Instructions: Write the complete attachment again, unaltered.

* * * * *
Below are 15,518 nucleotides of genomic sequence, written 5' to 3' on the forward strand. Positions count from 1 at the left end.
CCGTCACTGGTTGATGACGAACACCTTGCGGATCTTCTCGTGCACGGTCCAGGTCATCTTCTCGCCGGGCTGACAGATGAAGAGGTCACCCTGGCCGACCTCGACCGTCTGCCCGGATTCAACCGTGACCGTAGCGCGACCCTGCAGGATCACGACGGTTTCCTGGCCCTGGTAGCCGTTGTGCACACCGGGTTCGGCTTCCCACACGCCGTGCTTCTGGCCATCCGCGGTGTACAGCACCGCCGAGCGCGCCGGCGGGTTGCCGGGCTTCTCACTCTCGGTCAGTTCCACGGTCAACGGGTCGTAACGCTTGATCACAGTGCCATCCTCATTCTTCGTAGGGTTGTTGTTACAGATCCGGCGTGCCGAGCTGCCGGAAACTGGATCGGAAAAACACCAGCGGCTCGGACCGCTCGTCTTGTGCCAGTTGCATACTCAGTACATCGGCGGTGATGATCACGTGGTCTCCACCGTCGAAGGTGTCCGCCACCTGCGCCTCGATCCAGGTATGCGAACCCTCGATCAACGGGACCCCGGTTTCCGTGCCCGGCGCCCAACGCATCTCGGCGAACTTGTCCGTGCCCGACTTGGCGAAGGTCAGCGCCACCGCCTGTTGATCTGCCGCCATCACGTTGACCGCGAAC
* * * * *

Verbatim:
Below are 15,518 nucleotides of genomic sequence, written 5' to 3' on the forward strand. Positions count from 1 at the left end.
CCGTCACTGGTTGATGACGAACACCTTGCGGATCTTCTCGTGCACGGTCCAGGTCATCTTCTCGCCGGGCTGACAGATGAAGAGGTCACCCTGGCCGACCTCGACCGTCTGCCCGGATTCAACCGTGACCGTAGCGCGACCCTGCAGGATCACGACGGTTTCCTGGCCCTGGTAGCCGTTGTGCACACCGGGTTCGGCTTCCCACACGCCGTGCTTCTGGCCATCCGCGGTGTACAGCACCGCCGAGCGCGCCGGCGGGTTGCCGGGCTTCTCACTCTCGGTCAGTTCCACGGTCAACGGGTCGTAACGCTTGATCACAGTGCCATCCTCATTCTTCGTAGGGTTGTTGTTACAGATCCGGCGTGCCGAGCTGCCGGAAACTGGATCGGAAAAACACCAGCGGCTCGGACCGCTCGTCTTGTGCCAGTTGCATACTCAGTACATCGGCGGTGATGATCACGTGGTCTCCACCGTCGAAGGTGTCCGCCACCTGCGCCTCGATCCAGGTATGCGAACCCTCGATCAACGGGACCCCGGTTTCCGTGCCCGGCGCCCAACGCATCTCGGCGAACTTGTCCGTGCCCGACTTGGCGAAGGTCAGCGCCACCGCCTGTTGATCTGCCGCCATCACGTTGACCGCGAAC